How I Got Into Fintech, part 1
In 2008 I had what you’d probably call a quarter-life crisis.
I had been lucky enough to get a job quickly after graduation, just three years earlier, in a time when Portugal’s economy was already quite slow, and many of my former University colleagues still struggled to find jobs as designers. But my career had reached a stalemate. I had learned from DLC all that they could teach me, and contributed to our team and clients to the maximum of my abilities. I needed to move on.
Switching to another company and continuing my professional learnings felt like the logical choice, but when I thought about joining some other business in Portugal, I did not feel a “hell yeah” excitement about it. Partly because I knew it was quite difficult to find work locally as an UX Designer, partly because I suspected that the business culture would still be too similar, and the change of environment likely to be a purely cosmetic one.
In truth, I was experiencing chronic disenchantment on all areas of my life: I felt absent-minded from my work, from my friends and social circles, my romantic relationship at the time, my family, even from myself. My growing feeling of misalignment with my surroundings was becoming overwhelming. I was starving for stimulation.
2008 was the tipping point for me, and when things suddenly began to change. I started wondering if leaving Portugal and living abroad for a few years could be just the experience I needed. During my University years I often fantasised about working overseas and travelling the world, something I had only mildly achieved with the occasional holiday trip and volunteering at international events.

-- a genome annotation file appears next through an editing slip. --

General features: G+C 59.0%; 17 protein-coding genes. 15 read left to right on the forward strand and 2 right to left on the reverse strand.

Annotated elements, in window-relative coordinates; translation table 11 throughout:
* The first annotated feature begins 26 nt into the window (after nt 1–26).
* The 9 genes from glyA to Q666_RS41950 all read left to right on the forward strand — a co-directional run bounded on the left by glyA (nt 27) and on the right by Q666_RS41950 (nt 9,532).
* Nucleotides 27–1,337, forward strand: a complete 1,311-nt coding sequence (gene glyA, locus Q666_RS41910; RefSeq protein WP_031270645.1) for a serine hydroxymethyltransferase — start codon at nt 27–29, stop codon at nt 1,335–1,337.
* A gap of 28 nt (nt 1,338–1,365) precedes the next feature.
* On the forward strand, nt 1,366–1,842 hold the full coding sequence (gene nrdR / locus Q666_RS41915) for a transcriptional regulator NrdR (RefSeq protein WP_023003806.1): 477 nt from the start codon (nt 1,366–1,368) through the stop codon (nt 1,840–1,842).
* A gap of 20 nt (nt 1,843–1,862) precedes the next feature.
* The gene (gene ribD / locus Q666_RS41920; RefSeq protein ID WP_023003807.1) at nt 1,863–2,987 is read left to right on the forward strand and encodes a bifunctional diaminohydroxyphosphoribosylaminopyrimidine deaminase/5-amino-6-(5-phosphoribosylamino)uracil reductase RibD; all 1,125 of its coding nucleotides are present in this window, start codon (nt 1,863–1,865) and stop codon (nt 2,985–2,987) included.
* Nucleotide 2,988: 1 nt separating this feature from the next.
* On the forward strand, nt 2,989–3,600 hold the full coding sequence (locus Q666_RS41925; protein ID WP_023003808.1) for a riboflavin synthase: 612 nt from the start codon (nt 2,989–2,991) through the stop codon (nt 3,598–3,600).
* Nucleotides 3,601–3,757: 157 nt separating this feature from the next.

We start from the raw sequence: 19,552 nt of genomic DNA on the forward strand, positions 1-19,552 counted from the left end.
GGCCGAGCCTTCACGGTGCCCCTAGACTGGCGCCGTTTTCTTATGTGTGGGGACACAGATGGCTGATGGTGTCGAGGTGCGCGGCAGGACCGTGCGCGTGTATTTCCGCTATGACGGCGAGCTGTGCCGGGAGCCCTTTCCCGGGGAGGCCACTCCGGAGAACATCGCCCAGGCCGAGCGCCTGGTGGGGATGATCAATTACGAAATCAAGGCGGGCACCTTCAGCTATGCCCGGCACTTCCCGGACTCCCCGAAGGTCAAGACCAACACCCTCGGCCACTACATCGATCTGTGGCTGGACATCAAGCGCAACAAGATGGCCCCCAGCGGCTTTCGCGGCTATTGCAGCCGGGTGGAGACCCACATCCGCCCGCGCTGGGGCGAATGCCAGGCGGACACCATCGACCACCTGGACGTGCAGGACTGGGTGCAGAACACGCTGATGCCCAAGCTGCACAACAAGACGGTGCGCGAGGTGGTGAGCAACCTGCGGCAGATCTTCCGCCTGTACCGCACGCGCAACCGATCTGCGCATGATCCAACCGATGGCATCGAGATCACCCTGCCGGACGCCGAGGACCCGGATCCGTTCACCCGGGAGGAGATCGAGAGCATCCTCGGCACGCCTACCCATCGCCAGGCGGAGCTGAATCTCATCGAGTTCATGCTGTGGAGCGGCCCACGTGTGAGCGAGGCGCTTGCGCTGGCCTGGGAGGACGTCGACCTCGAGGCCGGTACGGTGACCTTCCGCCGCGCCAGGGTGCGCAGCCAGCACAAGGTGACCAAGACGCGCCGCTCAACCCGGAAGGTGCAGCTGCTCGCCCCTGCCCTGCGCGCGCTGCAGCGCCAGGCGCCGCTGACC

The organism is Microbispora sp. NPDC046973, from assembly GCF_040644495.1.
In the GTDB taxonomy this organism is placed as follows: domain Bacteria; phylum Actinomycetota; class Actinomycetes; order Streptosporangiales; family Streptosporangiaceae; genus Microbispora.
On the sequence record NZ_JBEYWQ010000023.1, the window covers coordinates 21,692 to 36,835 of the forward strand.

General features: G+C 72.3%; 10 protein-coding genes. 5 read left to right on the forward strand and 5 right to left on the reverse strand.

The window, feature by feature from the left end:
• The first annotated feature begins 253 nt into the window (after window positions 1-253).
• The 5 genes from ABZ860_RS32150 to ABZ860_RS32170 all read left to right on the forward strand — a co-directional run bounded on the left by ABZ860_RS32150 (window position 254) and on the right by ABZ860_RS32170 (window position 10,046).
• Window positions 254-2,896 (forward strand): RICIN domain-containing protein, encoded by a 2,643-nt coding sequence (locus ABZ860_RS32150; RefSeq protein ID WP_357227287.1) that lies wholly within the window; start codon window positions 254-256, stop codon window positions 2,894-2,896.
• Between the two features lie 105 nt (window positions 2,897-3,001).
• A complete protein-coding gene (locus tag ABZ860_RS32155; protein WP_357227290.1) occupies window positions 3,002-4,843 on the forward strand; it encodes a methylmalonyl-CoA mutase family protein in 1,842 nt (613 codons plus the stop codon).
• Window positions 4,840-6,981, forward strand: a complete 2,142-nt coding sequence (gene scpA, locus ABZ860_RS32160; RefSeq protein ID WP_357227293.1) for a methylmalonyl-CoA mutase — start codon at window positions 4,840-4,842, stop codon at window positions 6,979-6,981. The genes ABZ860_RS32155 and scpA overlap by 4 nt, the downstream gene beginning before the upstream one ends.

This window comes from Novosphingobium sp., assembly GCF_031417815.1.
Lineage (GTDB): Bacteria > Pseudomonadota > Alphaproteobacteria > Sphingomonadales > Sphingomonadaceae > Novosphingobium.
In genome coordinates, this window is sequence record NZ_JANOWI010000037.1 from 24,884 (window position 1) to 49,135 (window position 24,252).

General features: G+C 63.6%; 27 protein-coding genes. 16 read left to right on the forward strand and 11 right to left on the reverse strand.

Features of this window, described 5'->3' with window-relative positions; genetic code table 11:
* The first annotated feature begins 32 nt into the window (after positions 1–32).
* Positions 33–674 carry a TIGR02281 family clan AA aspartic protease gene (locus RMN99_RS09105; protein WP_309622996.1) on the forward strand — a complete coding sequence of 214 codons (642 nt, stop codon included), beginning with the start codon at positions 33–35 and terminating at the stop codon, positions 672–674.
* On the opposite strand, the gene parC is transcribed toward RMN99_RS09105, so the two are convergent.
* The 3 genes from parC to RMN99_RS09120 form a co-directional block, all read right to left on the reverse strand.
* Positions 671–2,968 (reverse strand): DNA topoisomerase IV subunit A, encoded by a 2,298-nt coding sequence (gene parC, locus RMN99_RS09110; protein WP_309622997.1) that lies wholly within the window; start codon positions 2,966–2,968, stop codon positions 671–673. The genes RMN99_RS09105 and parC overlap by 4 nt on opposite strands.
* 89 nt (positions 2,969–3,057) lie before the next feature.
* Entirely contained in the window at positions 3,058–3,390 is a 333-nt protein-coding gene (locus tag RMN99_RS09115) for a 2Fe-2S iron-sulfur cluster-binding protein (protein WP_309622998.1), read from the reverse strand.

The whole idea felt genuinely exciting and scary at the same time, so much I even went on a life purpose and goal setting weekend workshop, to try to beat the bullsh%t out of my system and man up. It worked: I suddenly became more uncomfortable with the idea of staying than of leaving. Funny enough, if years earlier a friend of mine had mentioned to me something like “life purpose” or anything new age or whoo-whoo like that, I would’ve laughed it off. (Yeah, I was that cynical.)
The following step was to research online and contact some designers and studios, and find out where I needed to be. Where in Europe could I thrive vocationally and personally?… Amsterdam? Berlin? Charming, but no. All roads seemed to point to London. I was even lucky enough to meet a Portuguese designer in his final months in the UK, who was kind enough to mentor me into the London market. I don’t think Bruno will ever understand how truly grateful I am for his help.
As if by serendipity, the right people and resources were making their way into my life and helping me make the jump to London. My outlook on life was becoming more positive and engaged, and I felt increasingly curious on what adventures may lie ahead.
I used my paid holidays that year to make several visits to London and have some interviews, and even had a few of them remotely in Portugal over the phone. When I finally became confident that I understood the London market well enough to get a job relatively quickly, I gave my colleagues at DLC a grateful farewell, packed my things and moved to London.
Within two weeks I found a job with a smartphone start-up, INQ Mobile. And the following years did turn out to be quite the adventure.
But I’ll tell you more about that next week.